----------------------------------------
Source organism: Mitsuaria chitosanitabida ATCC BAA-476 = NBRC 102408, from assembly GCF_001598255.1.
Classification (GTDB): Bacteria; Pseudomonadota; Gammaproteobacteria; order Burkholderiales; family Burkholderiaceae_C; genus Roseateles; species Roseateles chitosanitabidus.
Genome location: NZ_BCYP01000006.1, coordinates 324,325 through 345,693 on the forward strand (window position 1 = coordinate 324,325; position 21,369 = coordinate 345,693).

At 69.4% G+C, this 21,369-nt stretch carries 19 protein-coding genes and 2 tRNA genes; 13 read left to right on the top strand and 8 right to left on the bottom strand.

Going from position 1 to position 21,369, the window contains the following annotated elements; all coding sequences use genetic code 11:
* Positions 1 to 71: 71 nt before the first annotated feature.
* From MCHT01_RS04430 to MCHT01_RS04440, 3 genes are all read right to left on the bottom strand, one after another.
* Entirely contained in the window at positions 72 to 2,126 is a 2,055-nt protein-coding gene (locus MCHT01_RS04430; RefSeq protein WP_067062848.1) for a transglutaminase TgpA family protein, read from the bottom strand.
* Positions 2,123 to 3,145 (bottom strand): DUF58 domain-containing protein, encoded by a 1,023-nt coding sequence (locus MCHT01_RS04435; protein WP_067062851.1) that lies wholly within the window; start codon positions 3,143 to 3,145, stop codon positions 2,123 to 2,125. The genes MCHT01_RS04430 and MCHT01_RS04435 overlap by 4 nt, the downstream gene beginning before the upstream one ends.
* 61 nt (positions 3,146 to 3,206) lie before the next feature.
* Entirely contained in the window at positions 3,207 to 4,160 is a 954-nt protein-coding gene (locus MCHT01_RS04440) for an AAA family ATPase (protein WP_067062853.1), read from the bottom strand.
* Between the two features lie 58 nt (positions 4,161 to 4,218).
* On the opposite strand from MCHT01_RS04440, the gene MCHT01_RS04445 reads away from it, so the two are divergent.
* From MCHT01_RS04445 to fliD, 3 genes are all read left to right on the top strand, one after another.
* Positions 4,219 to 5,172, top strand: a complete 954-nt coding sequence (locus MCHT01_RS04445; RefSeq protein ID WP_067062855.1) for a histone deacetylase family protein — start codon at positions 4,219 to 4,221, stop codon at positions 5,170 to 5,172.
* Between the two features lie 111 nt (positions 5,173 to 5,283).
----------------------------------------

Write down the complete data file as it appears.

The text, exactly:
Source organism: Mitsuaria chitosanitabida ATCC BAA-476 = NBRC 102408, from assembly GCF_001598255.1.
Classification (GTDB): Bacteria; Pseudomonadota; Gammaproteobacteria; order Burkholderiales; family Burkholderiaceae_C; genus Roseateles; species Roseateles chitosanitabidus.
Genome location: NZ_BCYP01000006.1, coordinates 324,325 through 345,693 on the forward strand (window position 1 = coordinate 324,325; position 21,369 = coordinate 345,693).

At 69.4% G+C, this 21,369-nt stretch carries 19 protein-coding genes and 2 tRNA genes; 13 read left to right on the top strand and 8 right to left on the bottom strand.

Going from position 1 to position 21,369, the window contains the following annotated elements; all coding sequences use genetic code 11:
* Positions 1 to 71: 71 nt before the first annotated feature.
* From MCHT01_RS04430 to MCHT01_RS04440, 3 genes are all read right to left on the bottom strand, one after another.
* Entirely contained in the window at positions 72 to 2,126 is a 2,055-nt protein-coding gene (locus MCHT01_RS04430; RefSeq protein WP_067062848.1) for a transglutaminase TgpA family protein, read from the bottom strand.
* Positions 2,123 to 3,145 (bottom strand): DUF58 domain-containing protein, encoded by a 1,023-nt coding sequence (locus MCHT01_RS04435; protein WP_067062851.1) that lies wholly within the window; start codon positions 3,143 to 3,145, stop codon positions 2,123 to 2,125. The genes MCHT01_RS04430 and MCHT01_RS04435 overlap by 4 nt, the downstream gene beginning before the upstream one ends.
* 61 nt (positions 3,146 to 3,206) lie before the next feature.
* Entirely contained in the window at positions 3,207 to 4,160 is a 954-nt protein-coding gene (locus MCHT01_RS04440) for an AAA family ATPase (protein WP_067062853.1), read from the bottom strand.
* Between the two features lie 58 nt (positions 4,161 to 4,218).
* On the opposite strand from MCHT01_RS04440, the gene MCHT01_RS04445 reads away from it, so the two are divergent.
* From MCHT01_RS04445 to fliD, 3 genes are all read left to right on the top strand, one after another.
* Positions 4,219 to 5,172, top strand: a complete 954-nt coding sequence (locus MCHT01_RS04445; RefSeq protein ID WP_067062855.1) for a histone deacetylase family protein — start codon at positions 4,219 to 4,221, stop codon at positions 5,170 to 5,172.
* Between the two features lie 111 nt (positions 5,173 to 5,283).